Wednesday, April 16, 2008
This is my submission for the Watercolor Workshop's April project where everyone paints from the same photo. We all usually do a different take on the same subject, this time I made the photo more Southwestern by placing the fence and rusty pieces in a desert setting.
I tried painting foliage very loosely and flowing this time and want to return to my usual method of using a texture brush to lay in the glazes. But, I like painting rust!
This painting is available as an original painting, but also has been made into notecards. Let me know if you need some!
Sunday, April 13, 2008
I finished this full sheet Newspaper Rock this morning. I may have miscounted, but there seem to be 88 glyphs on this. The spattering alone took three sessions. Now to mat and frame this, hopefully without breaking my big sheet of glass. It will go into a 28 x 36 frame.
Now, on to my next victim, a desert scene I started at the Art Club Thursday.
Tuesday, April 08, 2008
I have completed this to the stage where all the background color has been added. Next, I will finish removing ALL the masking, that is if my hand holds out. On a full sheet painting, with all this masking of the figures, that is a lot of rubbing! In addition to the masking on the figures, I used an old toothbrush to flick masking all over the painting so when it is removed it will look like rocky textures with light spots sprinkled. I have started removing the masking and so far I am glad I did the flicking ofn the masking fluid because it looks cool. But, like I said, that is a lot of masking to rub off. After the masking is removed, I will begin texturing the rock and the glyphs and enhancing the cracks and fissures in the rock wall. Did I mention that this is a full sheet painting?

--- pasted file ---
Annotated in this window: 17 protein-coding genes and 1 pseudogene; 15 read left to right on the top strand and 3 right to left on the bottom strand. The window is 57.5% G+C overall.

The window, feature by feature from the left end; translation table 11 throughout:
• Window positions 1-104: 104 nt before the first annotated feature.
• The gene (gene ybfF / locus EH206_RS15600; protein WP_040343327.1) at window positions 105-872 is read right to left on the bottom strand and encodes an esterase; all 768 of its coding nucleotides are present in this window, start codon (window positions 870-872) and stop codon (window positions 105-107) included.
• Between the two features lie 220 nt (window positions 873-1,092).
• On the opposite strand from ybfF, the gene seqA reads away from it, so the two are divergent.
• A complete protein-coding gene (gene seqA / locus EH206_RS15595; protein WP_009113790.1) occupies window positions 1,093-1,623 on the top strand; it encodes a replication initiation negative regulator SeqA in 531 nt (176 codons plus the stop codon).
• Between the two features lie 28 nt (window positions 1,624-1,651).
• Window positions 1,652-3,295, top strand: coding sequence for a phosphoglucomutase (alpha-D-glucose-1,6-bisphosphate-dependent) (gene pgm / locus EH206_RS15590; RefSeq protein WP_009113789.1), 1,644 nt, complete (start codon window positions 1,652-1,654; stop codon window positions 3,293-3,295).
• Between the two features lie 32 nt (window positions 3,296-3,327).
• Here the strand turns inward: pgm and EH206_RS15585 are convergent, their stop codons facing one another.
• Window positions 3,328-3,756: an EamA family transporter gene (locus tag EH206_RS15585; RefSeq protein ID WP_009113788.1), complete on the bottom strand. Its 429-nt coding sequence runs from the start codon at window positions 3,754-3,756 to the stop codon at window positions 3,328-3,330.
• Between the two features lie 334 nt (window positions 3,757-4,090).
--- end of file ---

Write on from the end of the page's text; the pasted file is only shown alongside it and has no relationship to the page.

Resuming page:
This is a painting we finished in this morning's mentoring session. The reference photo was provided, with permission to paint, by Gina who lives in the Seattle area. These are her hollyhocks and I loved the look in the photo of the flowers against the white trellis. I like the whole painting, but wish I had gotten the trellis slats more straight. Sigh. too late for that now and I do like the rest of it.
The mentorees did a fabulous job of theirs, when I get some photos of theirs I will post them here, with their permission of course.
This was a fun one to do, I may have to do another one only apply the trellis masking tape more carefully!
Friday, April 04, 2008
This is the first WIP I am submitting of the earlier smaller study of Newspaper Rock. I am four hours into this full sheet painting, including three glazes of the yellow ochre and three hours of painting the glyphs with masking fluid. I am using Pebeo Drawing Gum for masking and it is a gray color when dry, the masking will be removed once I glaze on all the rock colors, leaving the ochre colored glyphs.
Seeing as there is a Vanguard Artists meeting this afternoon at the museum and a weekend ArtChix sale, I will probably not do anything with this for a few days. Once I start glazing the rock colors, it usually goes fairly rapidly from that point.
Have a good weekend, all!